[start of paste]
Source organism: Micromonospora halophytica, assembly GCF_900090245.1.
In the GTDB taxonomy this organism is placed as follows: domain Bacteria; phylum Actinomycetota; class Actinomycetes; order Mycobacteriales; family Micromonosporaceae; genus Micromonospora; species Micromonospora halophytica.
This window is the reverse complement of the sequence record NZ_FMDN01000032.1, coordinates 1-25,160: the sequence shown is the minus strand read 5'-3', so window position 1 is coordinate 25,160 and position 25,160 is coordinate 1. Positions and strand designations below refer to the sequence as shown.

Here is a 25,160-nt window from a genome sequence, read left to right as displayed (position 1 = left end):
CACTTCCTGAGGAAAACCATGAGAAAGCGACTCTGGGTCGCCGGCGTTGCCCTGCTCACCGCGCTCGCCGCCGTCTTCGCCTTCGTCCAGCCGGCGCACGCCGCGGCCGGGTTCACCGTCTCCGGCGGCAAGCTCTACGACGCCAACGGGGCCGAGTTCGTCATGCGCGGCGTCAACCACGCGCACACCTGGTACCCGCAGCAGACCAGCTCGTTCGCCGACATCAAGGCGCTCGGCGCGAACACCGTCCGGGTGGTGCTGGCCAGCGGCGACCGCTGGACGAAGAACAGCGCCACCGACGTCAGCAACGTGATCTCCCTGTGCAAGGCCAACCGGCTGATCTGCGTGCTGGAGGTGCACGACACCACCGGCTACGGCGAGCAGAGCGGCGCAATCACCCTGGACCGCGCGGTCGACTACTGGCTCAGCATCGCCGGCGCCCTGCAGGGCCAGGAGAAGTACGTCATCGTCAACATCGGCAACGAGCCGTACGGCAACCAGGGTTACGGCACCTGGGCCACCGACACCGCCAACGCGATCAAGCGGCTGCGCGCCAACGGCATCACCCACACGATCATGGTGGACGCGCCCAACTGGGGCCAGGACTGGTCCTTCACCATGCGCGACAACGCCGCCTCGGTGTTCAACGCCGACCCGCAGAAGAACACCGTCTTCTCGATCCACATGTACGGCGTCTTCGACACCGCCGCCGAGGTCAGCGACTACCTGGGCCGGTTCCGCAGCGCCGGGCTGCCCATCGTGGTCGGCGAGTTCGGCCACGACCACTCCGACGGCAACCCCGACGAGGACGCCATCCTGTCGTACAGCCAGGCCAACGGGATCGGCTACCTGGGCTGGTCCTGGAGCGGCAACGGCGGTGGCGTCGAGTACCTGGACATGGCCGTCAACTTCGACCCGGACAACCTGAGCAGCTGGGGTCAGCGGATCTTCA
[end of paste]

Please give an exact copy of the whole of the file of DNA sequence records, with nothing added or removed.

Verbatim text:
Source organism: Micromonospora halophytica, assembly GCF_900090245.1.
In the GTDB taxonomy this organism is placed as follows: domain Bacteria; phylum Actinomycetota; class Actinomycetes; order Mycobacteriales; family Micromonosporaceae; genus Micromonospora; species Micromonospora halophytica.
This window is the reverse complement of the sequence record NZ_FMDN01000032.1, coordinates 1-25,160: the sequence shown is the minus strand read 5'-3', so window position 1 is coordinate 25,160 and position 25,160 is coordinate 1. Positions and strand designations below refer to the sequence as shown.

Here is a 25,160-nt window from a genome sequence, read left to right as displayed (position 1 = left end):
CACTTCCTGAGGAAAACCATGAGAAAGCGACTCTGGGTCGCCGGCGTTGCCCTGCTCACCGCGCTCGCCGCCGTCTTCGCCTTCGTCCAGCCGGCGCACGCCGCGGCCGGGTTCACCGTCTCCGGCGGCAAGCTCTACGACGCCAACGGGGCCGAGTTCGTCATGCGCGGCGTCAACCACGCGCACACCTGGTACCCGCAGCAGACCAGCTCGTTCGCCGACATCAAGGCGCTCGGCGCGAACACCGTCCGGGTGGTGCTGGCCAGCGGCGACCGCTGGACGAAGAACAGCGCCACCGACGTCAGCAACGTGATCTCCCTGTGCAAGGCCAACCGGCTGATCTGCGTGCTGGAGGTGCACGACACCACCGGCTACGGCGAGCAGAGCGGCGCAATCACCCTGGACCGCGCGGTCGACTACTGGCTCAGCATCGCCGGCGCCCTGCAGGGCCAGGAGAAGTACGTCATCGTCAACATCGGCAACGAGCCGTACGGCAACCAGGGTTACGGCACCTGGGCCACCGACACCGCCAACGCGATCAAGCGGCTGCGCGCCAACGGCATCACCCACACGATCATGGTGGACGCGCCCAACTGGGGCCAGGACTGGTCCTTCACCATGCGCGACAACGCCGCCTCGGTGTTCAACGCCGACCCGCAGAAGAACACCGTCTTCTCGATCCACATGTACGGCGTCTTCGACACCGCCGCCGAGGTCAGCGACTACCTGGGCCGGTTCCGCAGCGCCGGGCTGCCCATCGTGGTCGGCGAGTTCGGCCACGACCACTCCGACGGCAACCCCGACGAGGACGCCATCCTGTCGTACAGCCAGGCCAACGGGATCGGCTACCTGGGCTGGTCCTGGAGCGGCAACGGCGGTGGCGTCGAGTACCTGGACATGGCCGTCAACTTCGACCCGGACAACCTGAGCAGCTGGGGTCAGCGGATCTTCA